Author Joel Rosenberg Arrested

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Poor guy. Freedoms are being challenged all the time. Here is a prime example. Even when laws are followed (presumably) people are still being charged fraudulently.

Postal47:

Starke:

Russ Pitts:
Russ Pitts is the Editor-in-Chief of The Escapist, a long-time fan of Joel Rosengberg's work and a member of the NRA.

I seriously would never have guessed that.

Really? I'm not suprised, although I actually had him pegged as a Libertarian.

There's nothing that says that Libertarians can't love guns. Hell, I did before (and after) I defected to the Democratic party. :p

But, yes, in all honesty this did surprise me a bit.

stonethered:
There's something fishy going on here. Those Cops sound like they're after him.

^This. Thanks a ton Russ. I really apprecaite you informing us of this.

Starke:

Postal47:

Starke:
I seriously would never have guessed that.

Really? I'm not suprised, although I actually had him pegged as a Libertarian.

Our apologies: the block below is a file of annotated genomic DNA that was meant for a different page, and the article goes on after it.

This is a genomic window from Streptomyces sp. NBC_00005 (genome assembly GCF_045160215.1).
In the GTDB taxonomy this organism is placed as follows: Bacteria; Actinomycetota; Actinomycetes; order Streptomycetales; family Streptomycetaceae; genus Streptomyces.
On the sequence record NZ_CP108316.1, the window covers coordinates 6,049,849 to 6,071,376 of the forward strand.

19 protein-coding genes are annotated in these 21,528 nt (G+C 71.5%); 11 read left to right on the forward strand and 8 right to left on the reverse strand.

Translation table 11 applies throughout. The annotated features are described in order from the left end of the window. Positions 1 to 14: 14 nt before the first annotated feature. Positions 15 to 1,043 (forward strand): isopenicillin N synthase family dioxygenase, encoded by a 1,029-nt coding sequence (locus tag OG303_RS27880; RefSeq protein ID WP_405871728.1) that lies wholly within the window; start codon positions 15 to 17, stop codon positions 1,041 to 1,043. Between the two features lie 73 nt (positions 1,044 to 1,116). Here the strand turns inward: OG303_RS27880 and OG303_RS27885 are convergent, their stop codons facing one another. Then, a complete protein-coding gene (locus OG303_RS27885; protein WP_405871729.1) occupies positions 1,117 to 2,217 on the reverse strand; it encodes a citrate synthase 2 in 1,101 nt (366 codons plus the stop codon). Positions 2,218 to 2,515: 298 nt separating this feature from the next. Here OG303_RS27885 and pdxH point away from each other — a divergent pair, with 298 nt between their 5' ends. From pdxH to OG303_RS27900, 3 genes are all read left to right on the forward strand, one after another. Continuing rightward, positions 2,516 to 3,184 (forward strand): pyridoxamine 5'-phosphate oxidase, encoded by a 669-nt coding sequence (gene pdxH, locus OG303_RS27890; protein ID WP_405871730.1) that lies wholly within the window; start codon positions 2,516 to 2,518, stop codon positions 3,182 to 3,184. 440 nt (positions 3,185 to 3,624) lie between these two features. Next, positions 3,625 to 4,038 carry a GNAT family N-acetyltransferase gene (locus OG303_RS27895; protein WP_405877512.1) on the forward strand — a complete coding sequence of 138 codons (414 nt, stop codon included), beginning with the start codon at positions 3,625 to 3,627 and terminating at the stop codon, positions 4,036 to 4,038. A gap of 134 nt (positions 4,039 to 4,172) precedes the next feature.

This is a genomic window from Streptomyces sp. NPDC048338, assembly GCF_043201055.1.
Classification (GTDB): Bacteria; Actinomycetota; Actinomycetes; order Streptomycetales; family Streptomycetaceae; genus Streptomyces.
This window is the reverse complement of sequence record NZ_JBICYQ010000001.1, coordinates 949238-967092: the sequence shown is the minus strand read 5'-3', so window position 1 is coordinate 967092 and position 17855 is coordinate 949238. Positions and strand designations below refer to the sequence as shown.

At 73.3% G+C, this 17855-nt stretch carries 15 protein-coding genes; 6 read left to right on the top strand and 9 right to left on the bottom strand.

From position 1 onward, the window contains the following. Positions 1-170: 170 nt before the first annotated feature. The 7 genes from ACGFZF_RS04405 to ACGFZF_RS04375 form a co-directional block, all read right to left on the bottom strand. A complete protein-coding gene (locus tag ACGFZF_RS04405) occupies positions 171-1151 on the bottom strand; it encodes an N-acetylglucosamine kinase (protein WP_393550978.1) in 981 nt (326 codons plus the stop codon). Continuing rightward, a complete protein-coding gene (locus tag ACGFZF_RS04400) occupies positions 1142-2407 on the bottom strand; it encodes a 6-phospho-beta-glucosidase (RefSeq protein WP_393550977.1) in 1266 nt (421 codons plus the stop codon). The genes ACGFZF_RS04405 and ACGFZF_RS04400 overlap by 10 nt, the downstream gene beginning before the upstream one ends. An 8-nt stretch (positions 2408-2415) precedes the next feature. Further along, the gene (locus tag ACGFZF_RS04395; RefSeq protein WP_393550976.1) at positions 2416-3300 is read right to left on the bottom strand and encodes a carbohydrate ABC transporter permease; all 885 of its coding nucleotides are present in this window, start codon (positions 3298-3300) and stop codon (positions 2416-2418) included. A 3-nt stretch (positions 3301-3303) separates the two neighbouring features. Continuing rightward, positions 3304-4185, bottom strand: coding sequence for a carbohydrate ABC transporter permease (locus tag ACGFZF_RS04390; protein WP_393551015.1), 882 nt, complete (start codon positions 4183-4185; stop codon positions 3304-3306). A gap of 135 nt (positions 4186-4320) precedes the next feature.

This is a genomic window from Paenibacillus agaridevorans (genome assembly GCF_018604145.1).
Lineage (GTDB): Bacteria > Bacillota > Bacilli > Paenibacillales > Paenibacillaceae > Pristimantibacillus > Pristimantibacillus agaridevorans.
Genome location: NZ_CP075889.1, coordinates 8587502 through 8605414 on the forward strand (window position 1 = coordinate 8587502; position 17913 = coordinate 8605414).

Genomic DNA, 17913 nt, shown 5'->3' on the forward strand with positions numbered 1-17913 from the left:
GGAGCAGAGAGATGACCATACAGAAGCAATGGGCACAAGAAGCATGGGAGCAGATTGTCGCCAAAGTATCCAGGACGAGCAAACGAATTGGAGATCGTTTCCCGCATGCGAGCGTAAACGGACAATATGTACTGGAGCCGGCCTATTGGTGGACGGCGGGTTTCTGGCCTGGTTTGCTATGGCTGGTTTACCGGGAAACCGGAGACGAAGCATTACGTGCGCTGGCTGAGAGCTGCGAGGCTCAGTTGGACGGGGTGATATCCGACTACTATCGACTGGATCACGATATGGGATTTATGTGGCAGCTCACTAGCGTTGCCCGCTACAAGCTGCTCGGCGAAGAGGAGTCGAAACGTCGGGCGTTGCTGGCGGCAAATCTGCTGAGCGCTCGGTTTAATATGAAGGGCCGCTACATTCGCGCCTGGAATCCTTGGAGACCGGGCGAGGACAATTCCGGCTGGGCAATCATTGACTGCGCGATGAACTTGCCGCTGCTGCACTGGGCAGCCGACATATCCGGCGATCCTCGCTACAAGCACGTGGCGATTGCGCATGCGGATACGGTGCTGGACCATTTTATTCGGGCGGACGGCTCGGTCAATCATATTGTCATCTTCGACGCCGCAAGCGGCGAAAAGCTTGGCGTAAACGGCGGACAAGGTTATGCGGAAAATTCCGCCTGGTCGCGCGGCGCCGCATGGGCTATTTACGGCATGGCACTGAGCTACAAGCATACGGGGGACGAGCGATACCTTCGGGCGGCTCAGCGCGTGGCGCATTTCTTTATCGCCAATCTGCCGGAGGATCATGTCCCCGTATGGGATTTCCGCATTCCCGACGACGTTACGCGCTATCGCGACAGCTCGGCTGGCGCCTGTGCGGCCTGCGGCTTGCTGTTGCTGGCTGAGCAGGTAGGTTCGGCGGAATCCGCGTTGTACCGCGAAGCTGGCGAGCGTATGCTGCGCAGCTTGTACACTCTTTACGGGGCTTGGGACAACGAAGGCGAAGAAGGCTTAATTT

There's nothing that says that Libertarians can't love guns. Hell, I did before (and after) I defected to the Democratic party. :p

But, yes, in all honesty this did surprise me a bit.

Of course not, as a Libertarian gun owner I should know.
However, many libertarians, especially individualist anarchist
libertarians such as myself, do not support the NRA because
their main priority seems to not be protecting gun rights but rather
getting Republicans elected to office. Contrary to the way we
are often portrayed by the media, libertarians are NOT simply
a radical branch of the Republican party, rather, we often have as
much (or as little) in common with the Democrats.

happyelf:
This might come as a shock to you, but people in other countries don't actually tend to place much value in the supernatural power that Americans ascribe to the founding fathers and their magic documents

Also known as law.

Not surprising, however, that non-Americans would have little or no interest in American law, but then similarly one would expect they would have little or no interest in a discussion about alleged infractions of American law.

Of course, were I to leap into a discussion about a British case where a person had been accused of breaking British law, and I blew off a load of gunk about how Americans don't care about, say, the workings of Parliament, I would be equally off-topic, ignorant, and a boor.